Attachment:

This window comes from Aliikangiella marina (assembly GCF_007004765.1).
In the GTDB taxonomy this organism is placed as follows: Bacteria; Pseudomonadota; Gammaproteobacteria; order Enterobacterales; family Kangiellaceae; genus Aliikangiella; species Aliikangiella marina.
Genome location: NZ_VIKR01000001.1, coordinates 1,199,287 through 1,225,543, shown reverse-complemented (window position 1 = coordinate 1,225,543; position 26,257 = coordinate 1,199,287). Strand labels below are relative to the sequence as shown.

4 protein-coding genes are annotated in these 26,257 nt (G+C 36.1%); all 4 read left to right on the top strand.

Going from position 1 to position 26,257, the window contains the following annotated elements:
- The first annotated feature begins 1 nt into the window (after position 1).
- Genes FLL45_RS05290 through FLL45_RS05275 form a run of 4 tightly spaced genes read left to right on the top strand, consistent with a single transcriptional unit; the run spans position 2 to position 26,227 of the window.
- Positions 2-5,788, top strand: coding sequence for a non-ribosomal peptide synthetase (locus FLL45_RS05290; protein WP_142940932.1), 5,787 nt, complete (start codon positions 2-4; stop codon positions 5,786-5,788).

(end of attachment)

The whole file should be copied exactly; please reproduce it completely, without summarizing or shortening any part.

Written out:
This window comes from Aliikangiella marina (assembly GCF_007004765.1).
In the GTDB taxonomy this organism is placed as follows: Bacteria; Pseudomonadota; Gammaproteobacteria; order Enterobacterales; family Kangiellaceae; genus Aliikangiella; species Aliikangiella marina.
Genome location: NZ_VIKR01000001.1, coordinates 1,199,287 through 1,225,543, shown reverse-complemented (window position 1 = coordinate 1,225,543; position 26,257 = coordinate 1,199,287). Strand labels below are relative to the sequence as shown.

4 protein-coding genes are annotated in these 26,257 nt (G+C 36.1%); all 4 read left to right on the top strand.

Going from position 1 to position 26,257, the window contains the following annotated elements:
- The first annotated feature begins 1 nt into the window (after position 1).
- Genes FLL45_RS05290 through FLL45_RS05275 form a run of 4 tightly spaced genes read left to right on the top strand, consistent with a single transcriptional unit; the run spans position 2 to position 26,227 of the window.
- Positions 2-5,788, top strand: coding sequence for a non-ribosomal peptide synthetase (locus FLL45_RS05290; protein WP_142940932.1), 5,787 nt, complete (start codon positions 2-4; stop codon positions 5,786-5,788).